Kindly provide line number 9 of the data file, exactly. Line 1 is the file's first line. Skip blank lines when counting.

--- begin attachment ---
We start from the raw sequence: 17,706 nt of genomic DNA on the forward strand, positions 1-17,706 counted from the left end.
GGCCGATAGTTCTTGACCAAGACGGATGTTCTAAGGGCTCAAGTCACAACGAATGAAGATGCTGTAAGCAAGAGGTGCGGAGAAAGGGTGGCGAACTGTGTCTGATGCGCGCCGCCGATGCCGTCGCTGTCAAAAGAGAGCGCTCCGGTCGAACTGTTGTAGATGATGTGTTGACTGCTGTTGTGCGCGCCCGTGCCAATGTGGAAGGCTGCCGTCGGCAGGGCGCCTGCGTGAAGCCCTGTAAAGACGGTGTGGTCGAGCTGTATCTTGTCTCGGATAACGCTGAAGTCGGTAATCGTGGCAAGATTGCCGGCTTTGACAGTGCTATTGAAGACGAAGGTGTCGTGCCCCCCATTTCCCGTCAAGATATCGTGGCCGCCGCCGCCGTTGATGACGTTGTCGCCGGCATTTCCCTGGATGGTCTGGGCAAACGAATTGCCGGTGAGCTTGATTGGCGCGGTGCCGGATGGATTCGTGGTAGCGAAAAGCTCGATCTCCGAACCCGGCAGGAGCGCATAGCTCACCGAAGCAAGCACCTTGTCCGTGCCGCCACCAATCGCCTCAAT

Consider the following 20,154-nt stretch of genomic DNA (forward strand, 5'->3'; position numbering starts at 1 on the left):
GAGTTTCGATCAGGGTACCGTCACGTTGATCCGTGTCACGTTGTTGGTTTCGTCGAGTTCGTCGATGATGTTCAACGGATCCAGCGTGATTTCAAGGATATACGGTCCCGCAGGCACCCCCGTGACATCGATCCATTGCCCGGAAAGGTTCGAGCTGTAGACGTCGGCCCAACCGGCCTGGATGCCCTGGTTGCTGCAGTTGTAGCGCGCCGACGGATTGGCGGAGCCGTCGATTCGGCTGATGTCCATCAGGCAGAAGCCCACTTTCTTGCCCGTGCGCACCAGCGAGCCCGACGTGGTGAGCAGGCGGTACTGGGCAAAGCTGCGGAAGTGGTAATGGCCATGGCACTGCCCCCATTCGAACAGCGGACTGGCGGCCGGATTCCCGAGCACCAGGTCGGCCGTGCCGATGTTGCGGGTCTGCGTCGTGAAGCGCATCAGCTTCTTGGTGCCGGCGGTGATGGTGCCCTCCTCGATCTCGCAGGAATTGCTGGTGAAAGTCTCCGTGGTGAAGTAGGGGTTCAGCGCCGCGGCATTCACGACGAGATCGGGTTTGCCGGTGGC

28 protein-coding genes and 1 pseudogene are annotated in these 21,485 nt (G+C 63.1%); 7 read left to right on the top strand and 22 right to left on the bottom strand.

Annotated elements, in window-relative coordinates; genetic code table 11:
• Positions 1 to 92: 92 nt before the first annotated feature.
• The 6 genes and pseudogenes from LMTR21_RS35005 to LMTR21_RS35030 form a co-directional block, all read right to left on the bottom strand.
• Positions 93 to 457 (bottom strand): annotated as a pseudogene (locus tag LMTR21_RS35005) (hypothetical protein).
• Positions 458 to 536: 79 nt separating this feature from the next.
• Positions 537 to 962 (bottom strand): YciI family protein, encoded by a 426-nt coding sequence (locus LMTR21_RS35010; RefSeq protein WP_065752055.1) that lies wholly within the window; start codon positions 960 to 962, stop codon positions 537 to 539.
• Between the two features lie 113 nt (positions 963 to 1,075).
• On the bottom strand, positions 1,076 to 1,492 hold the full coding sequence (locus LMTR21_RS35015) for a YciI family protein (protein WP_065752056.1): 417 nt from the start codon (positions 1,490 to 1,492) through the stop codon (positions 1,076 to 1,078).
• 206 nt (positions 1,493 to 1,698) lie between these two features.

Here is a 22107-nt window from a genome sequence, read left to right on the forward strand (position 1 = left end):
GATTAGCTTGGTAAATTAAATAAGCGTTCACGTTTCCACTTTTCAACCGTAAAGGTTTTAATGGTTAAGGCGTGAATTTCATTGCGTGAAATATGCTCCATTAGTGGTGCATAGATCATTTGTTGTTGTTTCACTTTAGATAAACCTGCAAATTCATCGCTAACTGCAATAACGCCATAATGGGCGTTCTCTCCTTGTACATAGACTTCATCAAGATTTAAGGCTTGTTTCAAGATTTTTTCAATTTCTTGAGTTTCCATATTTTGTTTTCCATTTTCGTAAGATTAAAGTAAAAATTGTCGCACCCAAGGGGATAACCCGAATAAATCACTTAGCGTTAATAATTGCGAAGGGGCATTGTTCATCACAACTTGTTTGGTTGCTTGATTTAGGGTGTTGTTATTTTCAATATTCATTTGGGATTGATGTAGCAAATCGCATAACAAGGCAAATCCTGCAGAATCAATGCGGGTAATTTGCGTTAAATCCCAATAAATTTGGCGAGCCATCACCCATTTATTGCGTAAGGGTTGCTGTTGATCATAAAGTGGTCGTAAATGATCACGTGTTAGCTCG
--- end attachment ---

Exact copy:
• Positions 93 to 457 (bottom strand): annotated as a pseudogene (locus tag LMTR21_RS35005) (hypothetical protein).